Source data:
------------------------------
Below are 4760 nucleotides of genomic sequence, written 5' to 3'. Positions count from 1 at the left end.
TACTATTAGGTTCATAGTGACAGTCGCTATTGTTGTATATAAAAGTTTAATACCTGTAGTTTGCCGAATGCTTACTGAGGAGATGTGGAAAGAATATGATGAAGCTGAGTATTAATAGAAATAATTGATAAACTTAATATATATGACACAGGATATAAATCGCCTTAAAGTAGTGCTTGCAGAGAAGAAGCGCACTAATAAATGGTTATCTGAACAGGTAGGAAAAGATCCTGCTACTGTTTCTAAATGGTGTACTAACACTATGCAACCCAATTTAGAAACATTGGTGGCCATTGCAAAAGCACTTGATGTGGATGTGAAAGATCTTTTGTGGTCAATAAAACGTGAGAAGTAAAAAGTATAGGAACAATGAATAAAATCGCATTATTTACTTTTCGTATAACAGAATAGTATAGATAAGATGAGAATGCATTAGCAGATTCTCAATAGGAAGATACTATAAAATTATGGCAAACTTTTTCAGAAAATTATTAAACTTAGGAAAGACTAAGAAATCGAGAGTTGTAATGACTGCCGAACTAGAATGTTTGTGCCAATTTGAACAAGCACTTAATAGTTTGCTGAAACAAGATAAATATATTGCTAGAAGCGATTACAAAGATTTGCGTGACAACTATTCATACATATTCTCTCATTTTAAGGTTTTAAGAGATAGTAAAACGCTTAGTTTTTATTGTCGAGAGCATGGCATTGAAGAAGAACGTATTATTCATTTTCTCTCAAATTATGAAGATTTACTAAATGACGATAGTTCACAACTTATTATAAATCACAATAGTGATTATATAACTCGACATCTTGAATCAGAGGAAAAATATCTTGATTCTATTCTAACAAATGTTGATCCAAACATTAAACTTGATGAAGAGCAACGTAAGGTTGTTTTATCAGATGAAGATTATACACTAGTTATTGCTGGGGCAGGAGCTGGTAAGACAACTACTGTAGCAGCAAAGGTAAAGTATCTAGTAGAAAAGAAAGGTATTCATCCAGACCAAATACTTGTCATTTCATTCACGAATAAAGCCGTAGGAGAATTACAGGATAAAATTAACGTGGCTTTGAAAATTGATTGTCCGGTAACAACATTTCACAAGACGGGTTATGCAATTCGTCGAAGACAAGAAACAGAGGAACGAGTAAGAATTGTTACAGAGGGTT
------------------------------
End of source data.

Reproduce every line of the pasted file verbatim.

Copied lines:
Below are 4760 nucleotides of genomic sequence, written 5' to 3'. Positions count from 1 at the left end.
TACTATTAGGTTCATAGTGACAGTCGCTATTGTTGTATATAAAAGTTTAATACCTGTAGTTTGCCGAATGCTTACTGAGGAGATGTGGAAAGAATATGATGAAGCTGAGTATTAATAGAAATAATTGATAAACTTAATATATATGACACAGGATATAAATCGCCTTAAAGTAGTGCTTGCAGAGAAGAAGCGCACTAATAAATGGTTATCTGAACAGGTAGGAAAAGATCCTGCTACTGTTTCTAAATGGTGTACTAACACTATGCAACCCAATTTAGAAACATTGGTGGCCATTGCAAAAGCACTTGATGTGGATGTGAAAGATCTTTTGTGGTCAATAAAACGTGAGAAGTAAAAAGTATAGGAACAATGAATAAAATCGCATTATTTACTTTTCGTATAACAGAATAGTATAGATAAGATGAGAATGCATTAGCAGATTCTCAATAGGAAGATACTATAAAATTATGGCAAACTTTTTCAGAAAATTATTAAACTTAGGAAAGACTAAGAAATCGAGAGTTGTAATGACTGCCGAACTAGAATGTTTGTGCCAATTTGAACAAGCACTTAATAGTTTGCTGAAACAAGATAAATATATTGCTAGAAGCGATTACAAAGATTTGCGTGACAACTATTCATACATATTCTCTCATTTTAAGGTTTTAAGAGATAGTAAAACGCTTAGTTTTTATTGTCGAGAGCATGGCATTGAAGAAGAACGTATTATTCATTTTCTCTCAAATTATGAAGATTTACTAAATGACGATAGTTCACAACTTATTATAAATCACAATAGTGATTATATAACTCGACATCTTGAATCAGAGGAAAAATATCTTGATTCTATTCTAACAAATGTTGATCCAAACATTAAACTTGATGAAGAGCAACGTAAGGTTGTTTTATCAGATGAAGATTATACACTAGTTATTGCTGGGGCAGGAGCTGGTAAGACAACTACTGTAGCAGCAAAGGTAAAGTATCTAGTAGAAAAGAAAGGTATTCATCCAGACCAAATACTTGTCATTTCATTCACGAATAAAGCCGTAGGAGAATTACAGGATAAAATTAACGTGGCTTTGAAAATTGATTGTCCGGTAACAACATTTCACAAGACGGGTTATGCAATTCGTCGAAGACAAGAAACAGAGGAACGAGTAAGAATTGTTACAGAGGGTT